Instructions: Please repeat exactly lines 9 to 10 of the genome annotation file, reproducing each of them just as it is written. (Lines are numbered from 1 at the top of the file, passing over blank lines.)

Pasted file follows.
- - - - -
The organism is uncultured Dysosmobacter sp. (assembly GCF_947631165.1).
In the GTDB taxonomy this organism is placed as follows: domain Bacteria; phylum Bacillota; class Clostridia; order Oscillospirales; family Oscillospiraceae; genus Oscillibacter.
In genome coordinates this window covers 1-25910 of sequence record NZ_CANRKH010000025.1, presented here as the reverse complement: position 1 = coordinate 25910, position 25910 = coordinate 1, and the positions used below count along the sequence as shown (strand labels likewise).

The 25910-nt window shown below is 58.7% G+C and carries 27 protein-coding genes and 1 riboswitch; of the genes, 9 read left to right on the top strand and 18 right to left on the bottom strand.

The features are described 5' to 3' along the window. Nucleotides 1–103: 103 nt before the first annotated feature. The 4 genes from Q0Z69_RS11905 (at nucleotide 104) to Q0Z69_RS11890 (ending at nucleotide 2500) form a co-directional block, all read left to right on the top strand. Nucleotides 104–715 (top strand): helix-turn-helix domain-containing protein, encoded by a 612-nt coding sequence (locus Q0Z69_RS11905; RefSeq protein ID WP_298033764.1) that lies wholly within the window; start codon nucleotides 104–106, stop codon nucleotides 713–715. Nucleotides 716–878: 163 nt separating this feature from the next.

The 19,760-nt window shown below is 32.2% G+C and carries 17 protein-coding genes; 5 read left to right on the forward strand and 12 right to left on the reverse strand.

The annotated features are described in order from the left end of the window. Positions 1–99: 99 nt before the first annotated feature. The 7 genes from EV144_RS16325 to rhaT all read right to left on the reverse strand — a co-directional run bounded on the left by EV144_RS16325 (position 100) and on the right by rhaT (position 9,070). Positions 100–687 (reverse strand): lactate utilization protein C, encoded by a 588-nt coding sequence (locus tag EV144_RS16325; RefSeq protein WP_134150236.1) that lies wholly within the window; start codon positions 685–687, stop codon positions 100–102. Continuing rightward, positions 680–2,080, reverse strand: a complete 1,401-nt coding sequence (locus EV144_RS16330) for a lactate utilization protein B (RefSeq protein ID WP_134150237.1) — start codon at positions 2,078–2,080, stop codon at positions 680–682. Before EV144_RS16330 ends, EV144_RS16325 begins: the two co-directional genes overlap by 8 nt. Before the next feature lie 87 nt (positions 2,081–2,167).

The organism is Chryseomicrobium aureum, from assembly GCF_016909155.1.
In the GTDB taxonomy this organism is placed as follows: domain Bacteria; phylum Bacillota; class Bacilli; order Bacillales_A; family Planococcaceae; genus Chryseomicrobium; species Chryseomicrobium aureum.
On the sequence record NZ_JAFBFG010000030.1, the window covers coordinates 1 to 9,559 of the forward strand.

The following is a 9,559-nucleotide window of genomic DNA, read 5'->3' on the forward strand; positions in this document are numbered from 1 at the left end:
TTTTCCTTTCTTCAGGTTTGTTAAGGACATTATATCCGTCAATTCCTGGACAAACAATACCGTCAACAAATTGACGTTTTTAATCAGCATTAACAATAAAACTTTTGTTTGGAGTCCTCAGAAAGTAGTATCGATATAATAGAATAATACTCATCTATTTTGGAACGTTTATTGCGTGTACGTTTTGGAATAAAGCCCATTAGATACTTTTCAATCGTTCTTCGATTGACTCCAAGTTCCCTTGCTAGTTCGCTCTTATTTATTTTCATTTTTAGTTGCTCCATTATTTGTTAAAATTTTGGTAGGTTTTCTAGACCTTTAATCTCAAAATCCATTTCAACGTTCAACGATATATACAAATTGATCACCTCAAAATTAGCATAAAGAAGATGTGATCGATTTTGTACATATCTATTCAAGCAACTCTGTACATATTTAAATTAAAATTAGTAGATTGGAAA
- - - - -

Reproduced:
In the GTDB taxonomy this organism is placed as follows: domain Bacteria; phylum Bacillota; class Bacilli; order Bacillales_A; family Planococcaceae; genus Chryseomicrobium; species Chryseomicrobium aureum.
On the sequence record NZ_JAFBFG010000030.1, the window covers coordinates 1 to 9,559 of the forward strand.